The dollar edged lower against the euro and yen in subdued trade on Thursday, with moves likely to remain limited ahead of the Christmas holiday.
Trading volumes are expected to remain light, with much of the Western world already shuttered for the Christmas and year-end holidays.
The U.S. dollar index, which measures the greenback’s strength against a trade-weighted basket of six major currencies, was down 0.27% at 98.12 during European morning hours.
The index, which has fallen back to levels seen before the Federal Reserve raised interest rates on December 17, remains well off last week’s two-week high of 99.33.
The greenback weakened followed the release of mixed U.S. economic data on Wednesday. Orders for U.S. core capital goods, a key barometer of private-sector business investment, declined 0.4% last month, while shipments of core capital goods, a category used to calculate quarterly economic growth, slumped 0.5%.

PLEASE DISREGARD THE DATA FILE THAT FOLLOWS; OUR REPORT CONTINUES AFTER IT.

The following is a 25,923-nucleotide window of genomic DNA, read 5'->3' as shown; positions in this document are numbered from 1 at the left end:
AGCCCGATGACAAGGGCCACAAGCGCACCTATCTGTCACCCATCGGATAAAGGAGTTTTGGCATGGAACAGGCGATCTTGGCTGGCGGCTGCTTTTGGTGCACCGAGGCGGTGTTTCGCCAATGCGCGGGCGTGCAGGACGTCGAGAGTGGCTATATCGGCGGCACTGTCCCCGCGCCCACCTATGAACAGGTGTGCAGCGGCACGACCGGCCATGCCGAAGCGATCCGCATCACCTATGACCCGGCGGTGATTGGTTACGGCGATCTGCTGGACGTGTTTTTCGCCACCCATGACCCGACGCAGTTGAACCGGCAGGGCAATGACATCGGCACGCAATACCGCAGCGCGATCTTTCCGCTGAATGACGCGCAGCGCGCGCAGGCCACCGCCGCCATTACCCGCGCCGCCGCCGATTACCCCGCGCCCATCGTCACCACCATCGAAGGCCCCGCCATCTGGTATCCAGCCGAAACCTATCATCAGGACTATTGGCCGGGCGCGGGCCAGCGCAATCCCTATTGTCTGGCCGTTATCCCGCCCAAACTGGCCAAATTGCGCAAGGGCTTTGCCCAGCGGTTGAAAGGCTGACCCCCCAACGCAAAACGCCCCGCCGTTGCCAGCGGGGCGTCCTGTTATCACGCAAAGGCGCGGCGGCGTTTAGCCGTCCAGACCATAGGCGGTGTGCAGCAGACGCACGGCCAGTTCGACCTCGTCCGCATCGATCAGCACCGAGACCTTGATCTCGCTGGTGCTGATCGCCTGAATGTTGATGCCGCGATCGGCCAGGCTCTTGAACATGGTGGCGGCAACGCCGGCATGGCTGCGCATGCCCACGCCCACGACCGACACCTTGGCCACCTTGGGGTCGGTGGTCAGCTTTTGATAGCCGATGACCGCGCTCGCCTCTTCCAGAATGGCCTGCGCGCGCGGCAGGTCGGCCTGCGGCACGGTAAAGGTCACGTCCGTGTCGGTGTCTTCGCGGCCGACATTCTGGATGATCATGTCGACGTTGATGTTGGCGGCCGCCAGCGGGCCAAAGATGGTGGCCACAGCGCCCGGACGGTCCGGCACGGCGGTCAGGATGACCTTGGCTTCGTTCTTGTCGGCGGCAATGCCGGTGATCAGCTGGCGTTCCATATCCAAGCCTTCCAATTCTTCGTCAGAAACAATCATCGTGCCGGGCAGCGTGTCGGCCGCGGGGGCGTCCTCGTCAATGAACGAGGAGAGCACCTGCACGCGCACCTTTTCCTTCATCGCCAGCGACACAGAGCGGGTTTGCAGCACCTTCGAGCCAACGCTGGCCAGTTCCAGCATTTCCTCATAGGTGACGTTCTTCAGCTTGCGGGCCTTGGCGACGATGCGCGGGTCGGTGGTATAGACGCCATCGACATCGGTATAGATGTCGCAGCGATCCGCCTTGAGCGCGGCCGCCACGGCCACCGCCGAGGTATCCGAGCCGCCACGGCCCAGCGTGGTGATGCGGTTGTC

However, separate reports showed that personal spending rose for the eighth straight month in November, while consumer sentiment improved to a five-month high in December.
With the first U.S. rate hike since 2006 out of the way, the focus is now on the pace of future rate increases. The Fed, from its forecasts, is anticipating four rate hikes next year. However, the Fed funds futures currently suggests there will be just two rate increases, in June and December.
The dollar slid against the euro, with EUR/USD gaining 0.37% to 1.0952. Against the yen, the greenback dipped 0.45% to 120.38 (USD/JPY).
Trading volumes are expected to remain light as many traders already closed books before the end of the year, reducing liquidity in the market and increasing volatility. U.S. markets close early Thursday, Christmas Eve, and are shut Friday for Christmas Day.